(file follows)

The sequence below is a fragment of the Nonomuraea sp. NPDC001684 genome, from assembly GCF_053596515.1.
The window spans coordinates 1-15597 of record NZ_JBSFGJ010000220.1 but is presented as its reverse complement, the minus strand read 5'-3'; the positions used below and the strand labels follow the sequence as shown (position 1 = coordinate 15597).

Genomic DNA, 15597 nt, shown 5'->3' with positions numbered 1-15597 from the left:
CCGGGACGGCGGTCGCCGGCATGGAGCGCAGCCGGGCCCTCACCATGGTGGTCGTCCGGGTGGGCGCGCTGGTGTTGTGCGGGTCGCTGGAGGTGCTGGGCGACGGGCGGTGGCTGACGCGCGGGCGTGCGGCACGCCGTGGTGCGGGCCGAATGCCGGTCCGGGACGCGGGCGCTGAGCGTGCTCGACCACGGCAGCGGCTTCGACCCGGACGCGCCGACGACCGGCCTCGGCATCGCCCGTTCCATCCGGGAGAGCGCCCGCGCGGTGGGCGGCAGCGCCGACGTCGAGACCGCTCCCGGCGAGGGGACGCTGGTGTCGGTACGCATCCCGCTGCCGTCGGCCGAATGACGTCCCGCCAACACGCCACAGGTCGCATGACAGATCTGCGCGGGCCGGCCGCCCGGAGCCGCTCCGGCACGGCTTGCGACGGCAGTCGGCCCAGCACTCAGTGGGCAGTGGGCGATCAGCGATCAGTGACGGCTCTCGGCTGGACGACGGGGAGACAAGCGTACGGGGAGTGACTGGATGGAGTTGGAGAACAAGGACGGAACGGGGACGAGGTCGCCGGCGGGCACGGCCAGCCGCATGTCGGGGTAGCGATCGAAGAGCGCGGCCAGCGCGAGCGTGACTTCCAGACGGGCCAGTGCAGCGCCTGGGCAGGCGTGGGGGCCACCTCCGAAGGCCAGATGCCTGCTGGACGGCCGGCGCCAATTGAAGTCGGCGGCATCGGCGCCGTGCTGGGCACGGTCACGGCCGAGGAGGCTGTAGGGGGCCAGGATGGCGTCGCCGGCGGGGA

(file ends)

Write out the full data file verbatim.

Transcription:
The sequence below is a fragment of the Nonomuraea sp. NPDC001684 genome, from assembly GCF_053596515.1.
The window spans coordinates 1-15597 of record NZ_JBSFGJ010000220.1 but is presented as its reverse complement, the minus strand read 5'-3'; the positions used below and the strand labels follow the sequence as shown (position 1 = coordinate 15597).

Genomic DNA, 15597 nt, shown 5'->3' with positions numbered 1-15597 from the left:
CCGGGACGGCGGTCGCCGGCATGGAGCGCAGCCGGGCCCTCACCATGGTGGTCGTCCGGGTGGGCGCGCTGGTGTTGTGCGGGTCGCTGGAGGTGCTGGGCGACGGGCGGTGGCTGACGCGCGGGCGTGCGGCACGCCGTGGTGCGGGCCGAATGCCGGTCCGGGACGCGGGCGCTGAGCGTGCTCGACCACGGCAGCGGCTTCGACCCGGACGCGCCGACGACCGGCCTCGGCATCGCCCGTTCCATCCGGGAGAGCGCCCGCGCGGTGGGCGGCAGCGCCGACGTCGAGACCGCTCCCGGCGAGGGGACGCTGGTGTCGGTACGCATCCCGCTGCCGTCGGCCGAATGACGTCCCGCCAACACGCCACAGGTCGCATGACAGATCTGCGCGGGCCGGCCGCCCGGAGCCGCTCCGGCACGGCTTGCGACGGCAGTCGGCCCAGCACTCAGTGGGCAGTGGGCGATCAGCGATCAGTGACGGCTCTCGGCTGGACGACGGGGAGACAAGCGTACGGGGAGTGACTGGATGGAGTTGGAGAACAAGGACGGAACGGGGACGAGGTCGCCGGCGGGCACGGCCAGCCGCATGTCGGGGTAGCGATCGAAGAGCGCGGCCAGCGCGAGCGTGACTTCCAGACGGGCCAGTGCAGCGCCTGGGCAGGCGTGGGGGCCACCTCCGAAGGCCAGATGCCTGCTGGACGGCCGGCGCCAATTGAAGTCGGCGGCATCGGCGCCGTGCTGGGCACGGTCACGGCCGAGGAGGCTGTAGGGGGCCAGGATGGCGTCGCCGGCGGGGA